Re: [tips_and_tricks] Re: Tea - Re: [citizensoftheUSofA] all those who doubted the existence of all caps
- In these evil days, all of the so called courts of the State that I know
of are administrative forums of limited jurisdiction given by statute.
If you have and can prove the character and capacity which you claim,
then you have a right to a forum in which fundamental rights have
standing and will be recognized by the process.
It is not enough that you announce your character and capacity. You
must also bring your law with you, law which will be foreign to the
State courts of today. That is to say, the Constitution for the United
States of America and the Rights and Constitutions of the State under
which you claim character and capacity. You must prove them according
to their rules of evidence.
We must consider what did a freeman do who was summoned by name to a
borough court in a false character and capacity, as a villein, for
instance. And with the evidence mentioned above in the record, you are
in position to claim conusance in order to change the forum. Cognitio
placitorum, when the plea is commenced in one court, of which conusance
belongs to another.
Your fundamental rights and constituted rights are due hearing in a
forum bound to take cognizance of them. On the authority of Holmes
writing for the court. It may be the matter ought to be remanded to the
clerk for assignment to the constitutional county court, rather than
dismissed. But that is conjecture on my part. If there is no
constituted forum bound to have cognizance of your fundamental and
constituted rights, that's the plaintiff's misfortune. It may be a
forum convened by the sheriff is his proper forum.
I have appended some additional entries relation to caption, just
f.y.i., as some fashion of a state of belligerence or war seems to be a
permanent thing since the days of Lincoln. Particularly in matters
involving vehicles, there is no question there is an arrest and
detention very like a capture of a vessel, if not precisely so.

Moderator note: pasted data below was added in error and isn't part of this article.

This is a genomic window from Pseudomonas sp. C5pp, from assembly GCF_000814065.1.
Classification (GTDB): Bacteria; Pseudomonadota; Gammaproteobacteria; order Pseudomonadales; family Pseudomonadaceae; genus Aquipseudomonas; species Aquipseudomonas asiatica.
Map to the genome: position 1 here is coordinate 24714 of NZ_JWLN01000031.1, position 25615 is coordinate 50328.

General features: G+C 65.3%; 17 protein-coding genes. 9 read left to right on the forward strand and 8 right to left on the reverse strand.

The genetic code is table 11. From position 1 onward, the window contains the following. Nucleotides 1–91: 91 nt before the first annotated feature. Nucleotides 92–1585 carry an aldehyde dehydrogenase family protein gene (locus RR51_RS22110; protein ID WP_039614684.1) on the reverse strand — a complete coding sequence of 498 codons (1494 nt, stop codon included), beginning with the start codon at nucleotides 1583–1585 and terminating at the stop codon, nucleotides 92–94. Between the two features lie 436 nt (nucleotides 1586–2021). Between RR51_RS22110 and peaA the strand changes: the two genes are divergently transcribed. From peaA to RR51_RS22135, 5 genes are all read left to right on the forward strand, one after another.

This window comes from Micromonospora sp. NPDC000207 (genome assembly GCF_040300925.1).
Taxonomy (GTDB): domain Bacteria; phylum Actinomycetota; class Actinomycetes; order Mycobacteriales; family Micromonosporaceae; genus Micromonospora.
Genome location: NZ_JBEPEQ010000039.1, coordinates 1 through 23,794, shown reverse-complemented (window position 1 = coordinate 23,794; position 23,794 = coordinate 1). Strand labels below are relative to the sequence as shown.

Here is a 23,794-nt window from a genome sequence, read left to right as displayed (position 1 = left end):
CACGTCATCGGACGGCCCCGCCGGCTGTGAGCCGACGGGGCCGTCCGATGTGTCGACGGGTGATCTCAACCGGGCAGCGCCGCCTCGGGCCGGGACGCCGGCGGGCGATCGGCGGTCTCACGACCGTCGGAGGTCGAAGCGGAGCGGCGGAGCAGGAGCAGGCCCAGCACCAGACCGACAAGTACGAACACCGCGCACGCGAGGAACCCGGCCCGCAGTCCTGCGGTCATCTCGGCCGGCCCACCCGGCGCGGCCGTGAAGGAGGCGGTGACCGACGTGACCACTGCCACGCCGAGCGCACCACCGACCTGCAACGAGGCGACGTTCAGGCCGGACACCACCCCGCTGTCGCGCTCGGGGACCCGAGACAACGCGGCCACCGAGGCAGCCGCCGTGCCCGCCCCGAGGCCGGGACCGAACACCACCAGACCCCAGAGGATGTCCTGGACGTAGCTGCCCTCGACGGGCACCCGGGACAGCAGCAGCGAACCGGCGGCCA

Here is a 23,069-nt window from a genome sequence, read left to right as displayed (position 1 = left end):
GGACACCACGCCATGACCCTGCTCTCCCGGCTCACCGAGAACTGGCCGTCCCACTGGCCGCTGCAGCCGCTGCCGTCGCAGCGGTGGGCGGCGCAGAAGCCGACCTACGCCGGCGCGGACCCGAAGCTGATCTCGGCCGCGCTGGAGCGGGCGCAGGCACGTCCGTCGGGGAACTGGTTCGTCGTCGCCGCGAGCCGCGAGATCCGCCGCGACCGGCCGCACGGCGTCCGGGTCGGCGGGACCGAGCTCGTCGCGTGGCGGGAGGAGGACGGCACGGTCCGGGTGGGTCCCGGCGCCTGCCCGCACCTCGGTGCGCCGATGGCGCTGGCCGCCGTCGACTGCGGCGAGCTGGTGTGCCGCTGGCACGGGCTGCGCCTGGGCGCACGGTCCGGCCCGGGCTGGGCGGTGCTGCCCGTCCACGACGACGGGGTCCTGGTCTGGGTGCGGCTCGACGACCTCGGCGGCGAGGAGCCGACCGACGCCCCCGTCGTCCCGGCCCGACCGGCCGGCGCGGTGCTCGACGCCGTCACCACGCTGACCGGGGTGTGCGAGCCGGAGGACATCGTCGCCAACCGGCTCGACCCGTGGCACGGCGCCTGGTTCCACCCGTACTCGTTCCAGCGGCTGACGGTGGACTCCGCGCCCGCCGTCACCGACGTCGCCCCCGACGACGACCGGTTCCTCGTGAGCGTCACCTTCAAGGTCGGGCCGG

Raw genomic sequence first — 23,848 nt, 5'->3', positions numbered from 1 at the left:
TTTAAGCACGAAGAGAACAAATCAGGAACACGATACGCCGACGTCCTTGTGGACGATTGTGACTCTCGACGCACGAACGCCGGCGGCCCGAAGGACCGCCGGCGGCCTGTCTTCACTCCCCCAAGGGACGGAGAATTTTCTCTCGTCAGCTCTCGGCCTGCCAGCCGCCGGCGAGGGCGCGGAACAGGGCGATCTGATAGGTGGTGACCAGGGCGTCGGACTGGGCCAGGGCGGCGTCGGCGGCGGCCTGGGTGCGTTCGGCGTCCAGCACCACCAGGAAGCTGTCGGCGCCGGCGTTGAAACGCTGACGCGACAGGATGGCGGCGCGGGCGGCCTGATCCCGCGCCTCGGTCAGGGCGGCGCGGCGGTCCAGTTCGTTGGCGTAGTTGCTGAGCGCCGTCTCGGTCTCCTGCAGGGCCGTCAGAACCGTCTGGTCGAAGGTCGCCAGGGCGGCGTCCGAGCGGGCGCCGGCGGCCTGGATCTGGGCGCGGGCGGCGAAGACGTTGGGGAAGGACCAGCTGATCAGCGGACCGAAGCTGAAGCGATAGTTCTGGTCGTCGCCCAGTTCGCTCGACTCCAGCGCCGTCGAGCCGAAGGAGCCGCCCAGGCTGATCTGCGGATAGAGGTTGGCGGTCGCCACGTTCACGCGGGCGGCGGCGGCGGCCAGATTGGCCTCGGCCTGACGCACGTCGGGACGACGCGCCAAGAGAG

CONUSANCE, CLAIM OF, English law. This is defined to be an intervention
by a third person, demanding judicature in the cause against the
has chosen to commence his action out of claimant's court. 2 Wilson's R.
2. It is a question of jurisdiction between the two courts Fortesc. R.
157; 5 Vin. Abr. 588; and not between the plaintiff and defendant, as in
case of plea to the jurisdiction, and therefore it must be demanded by the
party entitled to conusance, or by his representative, and not by the
defendant or his attorney. Id. ibid. A plea to the jurisdiction must be
pleaded in person, but a claim of conusance may be made by attorney. 1
3. There are three sorts of conusance. 1. Tentere placita, which does
not oust another court of its jurisdiction, but only creates a concurrent
one. 2. Cognitio placitorum, when the plea is commenced in one court, of
which conusance belongs to another. 3. A conusance of exclusive
jurisdiction; as that no other court shall hold plea, &c. Hard. 509 Bac.
CONUSANT. One who knows as if a party knowing of an agreement in which
he has an interest, makes no objection to it, he is said to be conusant.
CAPTION, practice. That part of a legal instrument, as a 'Commission,
indictment, &c., which shows where, when, and by what authority it was
taken, found or executed. As to the forms and requisites of captions, see 1
Murph. 281; 8 Yerg. 514; 4 Iredell, 113; 6 Miss,. 469; 1 Scam. 456; 5 How.
Mis. 20; 6 Blackf. 299; 1 Hawks, 354; 1 Brev. 169.
2. In the English practice, when an inferior court in obedience to the
writ of certiorari, returns an indictment into the K. B., it is annexed to